The foundation of every successful long-term relationship depends on you understanding and meeting the interests of the other party, and vice versa. In venture capital, it’s critical to develop strong relationships with your limited partners and keep abreast of those interests as they grow and evolve. Here are three ways to create alignment and improve the success of your relationships with your LPs and how to support that alignment with analytics and reporting.
Discuss how to maximize net returns
Achieving alignment with your LPs starts at the beginning of the relationships with the Limited Partnership Agreement (LPA). A recent piece by Greenspring Associates, a venture capital and growth equity manager, outlined some of the terms that are most critical for alignment. According to Greenspring, management fees, recycling, and carried interest have the greatest impact on fostering healthy and enduring alignment between investors and managers.
Andrew Vo, Founder and CEO of Aidos, elaborates on the importance of the LPA and suggests the following:
- For LPs, carefully review and negotiate these terms as it will have a significant impact on the probability that the GP will deliver on their target multiples.
- For GPs, when you understand the math and economics behind these key terms, it can help you be more competitive among the thousands of venture capital fund managers.
Alignment on these points becomes much easier to manage with the right tools to do so. A CRM with built-in analytics allows you to track management fees and potential recycled capital side by side with current deal flow. This added transparency provides direct, shareable insights into prospective net returns and makes it easier to align with your LPs on your most promising deals and create better quality, transparent reports.
Consistently offer quality, transparent reports
Andreas Huber, Partner and COO at 3TS Capital Partners, has worked on both sides of the venture capital-LP relationship and has shared his learnings from this experience. He explains that three key success factors for the GP-LP relationship are:
- Quality and transparency of reporting
- Accuracy of information
- Timeliness of communication
GPs that deliver quality reports and communications directly support LPs who still have their own reports to build based on their funds’ performance. Huber explains that LPs may decide to re-invest into funds with only reasonable returns because they know that “the house is in order” and it is attractive for them to add an efficient, low-risk asset to their portfolio.
Michael Hutto, Executive Director of IHS Markit, has shared his key takeaways from the SuperReturn North America Virtual Conference where nearly 200 panelists, including GPs and LPs, spoke about the importance of data-driven decision making, communication between stakeholders, and transparency across portfolios.
One of the recurring themes across the panels related to the importance of data insights. GPs who had established robust processes and tools that enabled them to provide insight into the status of their funds and portfolio companies were typically perceived favorably by LPs.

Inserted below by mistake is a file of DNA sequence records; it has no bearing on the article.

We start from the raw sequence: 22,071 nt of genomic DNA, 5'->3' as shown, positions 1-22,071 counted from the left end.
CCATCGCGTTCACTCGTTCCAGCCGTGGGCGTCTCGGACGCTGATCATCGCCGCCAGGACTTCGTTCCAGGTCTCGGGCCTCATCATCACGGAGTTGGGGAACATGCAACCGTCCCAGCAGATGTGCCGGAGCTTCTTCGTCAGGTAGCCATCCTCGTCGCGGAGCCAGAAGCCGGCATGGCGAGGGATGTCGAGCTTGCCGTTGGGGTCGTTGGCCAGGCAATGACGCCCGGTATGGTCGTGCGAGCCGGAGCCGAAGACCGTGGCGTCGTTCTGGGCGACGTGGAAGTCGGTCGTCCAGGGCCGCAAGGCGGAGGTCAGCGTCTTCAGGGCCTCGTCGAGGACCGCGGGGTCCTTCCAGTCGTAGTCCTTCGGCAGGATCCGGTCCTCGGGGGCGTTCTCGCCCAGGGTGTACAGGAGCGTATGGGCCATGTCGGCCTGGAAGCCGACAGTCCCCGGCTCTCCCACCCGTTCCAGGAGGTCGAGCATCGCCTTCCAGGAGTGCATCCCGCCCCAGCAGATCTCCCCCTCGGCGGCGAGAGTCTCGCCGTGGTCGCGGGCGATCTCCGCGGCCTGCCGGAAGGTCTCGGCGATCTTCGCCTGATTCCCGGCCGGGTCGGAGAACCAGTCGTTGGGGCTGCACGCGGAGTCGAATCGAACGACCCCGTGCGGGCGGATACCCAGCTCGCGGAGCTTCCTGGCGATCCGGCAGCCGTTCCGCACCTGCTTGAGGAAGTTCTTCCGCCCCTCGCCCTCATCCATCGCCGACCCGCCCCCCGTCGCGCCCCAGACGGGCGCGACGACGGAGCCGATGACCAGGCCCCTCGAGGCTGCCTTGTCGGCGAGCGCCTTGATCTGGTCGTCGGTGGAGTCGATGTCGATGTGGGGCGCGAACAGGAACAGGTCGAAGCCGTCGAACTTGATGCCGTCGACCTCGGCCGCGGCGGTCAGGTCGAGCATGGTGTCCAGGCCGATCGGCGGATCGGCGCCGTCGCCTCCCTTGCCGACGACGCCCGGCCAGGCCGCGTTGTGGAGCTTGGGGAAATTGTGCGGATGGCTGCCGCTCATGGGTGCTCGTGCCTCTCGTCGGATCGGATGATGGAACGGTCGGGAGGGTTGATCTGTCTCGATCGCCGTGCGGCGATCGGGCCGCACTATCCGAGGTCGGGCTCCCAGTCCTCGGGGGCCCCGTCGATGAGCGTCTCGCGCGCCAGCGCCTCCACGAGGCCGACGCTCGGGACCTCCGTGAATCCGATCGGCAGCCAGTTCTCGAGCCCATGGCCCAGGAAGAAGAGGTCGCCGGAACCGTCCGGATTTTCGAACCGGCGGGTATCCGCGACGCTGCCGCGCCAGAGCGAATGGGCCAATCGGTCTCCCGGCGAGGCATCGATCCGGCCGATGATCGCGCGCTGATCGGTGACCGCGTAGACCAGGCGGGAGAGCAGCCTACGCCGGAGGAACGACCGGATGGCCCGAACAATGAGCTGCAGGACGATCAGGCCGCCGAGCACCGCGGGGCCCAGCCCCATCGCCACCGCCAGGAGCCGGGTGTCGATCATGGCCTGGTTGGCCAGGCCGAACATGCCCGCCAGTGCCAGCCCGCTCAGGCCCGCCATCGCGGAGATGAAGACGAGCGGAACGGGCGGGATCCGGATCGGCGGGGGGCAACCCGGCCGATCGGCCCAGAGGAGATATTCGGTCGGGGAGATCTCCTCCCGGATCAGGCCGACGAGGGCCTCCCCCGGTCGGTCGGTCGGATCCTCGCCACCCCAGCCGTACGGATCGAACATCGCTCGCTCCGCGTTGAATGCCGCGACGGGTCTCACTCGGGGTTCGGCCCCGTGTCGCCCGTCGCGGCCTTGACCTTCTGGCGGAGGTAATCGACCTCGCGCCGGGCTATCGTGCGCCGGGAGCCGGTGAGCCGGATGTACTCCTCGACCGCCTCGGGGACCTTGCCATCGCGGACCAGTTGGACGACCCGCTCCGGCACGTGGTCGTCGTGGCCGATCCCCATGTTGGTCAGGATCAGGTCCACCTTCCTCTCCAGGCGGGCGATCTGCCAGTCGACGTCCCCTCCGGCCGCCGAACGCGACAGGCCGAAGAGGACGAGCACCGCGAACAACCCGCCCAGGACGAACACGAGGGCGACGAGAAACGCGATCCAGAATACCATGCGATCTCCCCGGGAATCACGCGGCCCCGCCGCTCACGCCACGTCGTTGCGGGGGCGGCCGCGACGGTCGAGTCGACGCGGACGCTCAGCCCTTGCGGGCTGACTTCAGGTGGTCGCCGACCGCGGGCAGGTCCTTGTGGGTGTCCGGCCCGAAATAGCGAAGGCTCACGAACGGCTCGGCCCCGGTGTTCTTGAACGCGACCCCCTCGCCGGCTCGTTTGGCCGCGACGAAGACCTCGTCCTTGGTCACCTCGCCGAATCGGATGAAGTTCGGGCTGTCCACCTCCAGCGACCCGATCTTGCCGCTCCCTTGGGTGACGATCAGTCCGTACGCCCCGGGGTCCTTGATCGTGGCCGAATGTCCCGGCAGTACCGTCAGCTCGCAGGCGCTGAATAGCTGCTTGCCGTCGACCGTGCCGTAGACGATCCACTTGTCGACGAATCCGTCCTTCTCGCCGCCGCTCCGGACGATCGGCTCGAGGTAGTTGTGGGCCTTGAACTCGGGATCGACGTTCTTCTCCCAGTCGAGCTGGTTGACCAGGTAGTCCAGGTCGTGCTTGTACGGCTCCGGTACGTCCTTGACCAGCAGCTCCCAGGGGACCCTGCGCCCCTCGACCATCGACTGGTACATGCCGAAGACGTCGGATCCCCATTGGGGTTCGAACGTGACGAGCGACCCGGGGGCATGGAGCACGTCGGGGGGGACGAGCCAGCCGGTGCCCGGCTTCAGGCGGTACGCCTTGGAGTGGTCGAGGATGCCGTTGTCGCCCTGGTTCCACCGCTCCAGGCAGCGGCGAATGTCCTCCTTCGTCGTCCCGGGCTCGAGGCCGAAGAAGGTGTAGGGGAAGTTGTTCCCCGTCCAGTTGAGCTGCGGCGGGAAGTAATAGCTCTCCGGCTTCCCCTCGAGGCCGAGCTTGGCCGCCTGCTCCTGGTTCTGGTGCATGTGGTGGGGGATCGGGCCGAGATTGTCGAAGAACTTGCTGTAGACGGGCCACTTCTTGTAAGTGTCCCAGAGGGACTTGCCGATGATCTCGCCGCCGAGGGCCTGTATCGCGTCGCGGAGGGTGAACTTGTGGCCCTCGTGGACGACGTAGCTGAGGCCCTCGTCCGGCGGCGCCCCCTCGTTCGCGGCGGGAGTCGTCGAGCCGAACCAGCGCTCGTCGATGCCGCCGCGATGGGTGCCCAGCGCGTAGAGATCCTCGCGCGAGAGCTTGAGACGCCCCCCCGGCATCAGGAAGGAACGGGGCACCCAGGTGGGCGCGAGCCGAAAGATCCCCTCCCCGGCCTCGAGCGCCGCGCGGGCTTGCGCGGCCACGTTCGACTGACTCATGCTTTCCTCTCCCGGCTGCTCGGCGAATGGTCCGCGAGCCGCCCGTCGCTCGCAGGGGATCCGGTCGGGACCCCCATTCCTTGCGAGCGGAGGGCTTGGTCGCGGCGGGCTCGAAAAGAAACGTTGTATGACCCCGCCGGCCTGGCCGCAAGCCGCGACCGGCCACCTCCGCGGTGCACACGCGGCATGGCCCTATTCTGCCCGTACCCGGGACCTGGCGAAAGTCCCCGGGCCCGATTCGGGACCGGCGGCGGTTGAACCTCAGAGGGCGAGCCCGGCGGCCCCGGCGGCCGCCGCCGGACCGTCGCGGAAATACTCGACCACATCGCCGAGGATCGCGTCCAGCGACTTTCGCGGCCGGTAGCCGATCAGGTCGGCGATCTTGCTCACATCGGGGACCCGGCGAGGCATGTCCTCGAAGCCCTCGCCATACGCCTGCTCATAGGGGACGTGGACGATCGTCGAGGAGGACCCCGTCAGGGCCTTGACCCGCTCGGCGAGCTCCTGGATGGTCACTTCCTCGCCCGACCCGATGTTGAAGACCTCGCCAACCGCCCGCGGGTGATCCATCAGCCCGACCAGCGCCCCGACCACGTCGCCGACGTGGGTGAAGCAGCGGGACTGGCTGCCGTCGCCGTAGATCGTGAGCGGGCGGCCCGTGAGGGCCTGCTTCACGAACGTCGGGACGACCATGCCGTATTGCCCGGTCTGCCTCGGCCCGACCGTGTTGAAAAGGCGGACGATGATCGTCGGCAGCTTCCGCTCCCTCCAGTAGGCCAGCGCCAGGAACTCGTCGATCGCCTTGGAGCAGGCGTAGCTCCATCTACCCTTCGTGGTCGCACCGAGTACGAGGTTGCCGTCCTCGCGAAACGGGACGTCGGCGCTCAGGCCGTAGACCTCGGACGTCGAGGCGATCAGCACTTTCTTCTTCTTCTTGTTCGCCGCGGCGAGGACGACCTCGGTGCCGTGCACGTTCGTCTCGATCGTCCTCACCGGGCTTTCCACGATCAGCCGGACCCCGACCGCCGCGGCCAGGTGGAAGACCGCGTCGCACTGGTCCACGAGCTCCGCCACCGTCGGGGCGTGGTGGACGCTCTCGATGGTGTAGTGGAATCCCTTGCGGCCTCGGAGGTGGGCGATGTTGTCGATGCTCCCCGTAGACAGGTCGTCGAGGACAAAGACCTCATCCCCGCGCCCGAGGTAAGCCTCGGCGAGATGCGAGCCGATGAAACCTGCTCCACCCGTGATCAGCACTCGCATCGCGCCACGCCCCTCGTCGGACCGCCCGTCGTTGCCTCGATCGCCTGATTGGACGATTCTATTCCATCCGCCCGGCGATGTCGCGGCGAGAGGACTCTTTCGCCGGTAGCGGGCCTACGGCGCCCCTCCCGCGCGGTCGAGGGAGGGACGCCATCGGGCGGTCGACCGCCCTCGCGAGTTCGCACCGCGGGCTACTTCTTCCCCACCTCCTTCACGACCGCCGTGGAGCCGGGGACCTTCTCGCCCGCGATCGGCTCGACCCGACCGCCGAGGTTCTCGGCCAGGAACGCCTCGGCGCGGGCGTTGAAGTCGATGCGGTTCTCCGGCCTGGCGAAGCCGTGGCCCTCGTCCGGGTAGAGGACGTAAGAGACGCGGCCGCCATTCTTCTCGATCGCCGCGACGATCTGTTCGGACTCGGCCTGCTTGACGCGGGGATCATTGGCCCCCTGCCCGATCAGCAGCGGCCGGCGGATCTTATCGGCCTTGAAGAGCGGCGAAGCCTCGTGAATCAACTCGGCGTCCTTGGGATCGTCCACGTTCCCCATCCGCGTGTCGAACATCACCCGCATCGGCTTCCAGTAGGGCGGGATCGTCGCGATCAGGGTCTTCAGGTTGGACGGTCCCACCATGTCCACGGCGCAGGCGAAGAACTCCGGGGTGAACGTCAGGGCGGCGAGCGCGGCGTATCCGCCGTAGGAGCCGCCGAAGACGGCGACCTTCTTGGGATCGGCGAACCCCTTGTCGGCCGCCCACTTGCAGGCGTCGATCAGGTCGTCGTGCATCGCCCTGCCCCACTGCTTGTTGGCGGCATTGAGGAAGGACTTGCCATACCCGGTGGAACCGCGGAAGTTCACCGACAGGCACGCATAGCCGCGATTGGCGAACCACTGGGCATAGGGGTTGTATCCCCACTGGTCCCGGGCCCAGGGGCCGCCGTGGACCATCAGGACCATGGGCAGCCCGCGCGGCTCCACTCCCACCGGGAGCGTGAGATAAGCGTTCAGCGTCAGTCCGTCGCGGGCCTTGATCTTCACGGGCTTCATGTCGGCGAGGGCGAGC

Those with robust systems were able to appease their LPs in a timely manner by responding to requests with "crisis dashboards," in-depth reports on their portfolio companies, and details on fund performance. Analytics built directly into your venture capital CRM allows your team to move even more quickly to meet these asks so you can stay on top of your most important relationships.
Understand each other’s incentives
Daniel Roditi, Managing Partner at Meron Capital has described the LP-GP-Founder triangle of conflicts. Using the triangle as a framework, you can see that alignment can be most challenged when performance is strong. When a portfolio company performs well and raises consecutive funding rounds, it is likely that the success will be met with varied points of view.
For example, the existing LP may wish to keep their full pro-rata in the company, adopting a long-term perspective. Yet, this approach may be in tension with what’s in the GP’s best interests in terms of current performance and future fundraising—as well as the best interests of the founders down the chain who might prefer to bring on someone new who can offer expertise in a new field.
Roditi explains that “a complete alignment of interest is still hard to come by in the industry.” GPs find themselves in a trilemma where they struggle to measure important performance data and then must make decisions that benefit the LP and may not be in their own (or their portco’s) best interests.
Leveraging data analytics allows you to plainly set, track, and visualize your most important KPIs, so all three parties in the triangle can easily understand how their partners are performing and make decisions together.
Expectations and incentives
The tips outlined here can help you mitigate the risk of misalignment with your LPs. Alignment inevitably becomes an issue of trust. Without trust as a cornerstone, it will be difficult to work through issues and reach a place where all parties feel their interests are being adequately served.
Working together to establish clear expectations and incentives from both your firm and your LPs and creating transparent ways to communicate those details with the right tools can greatly improve your relationship with your LPs.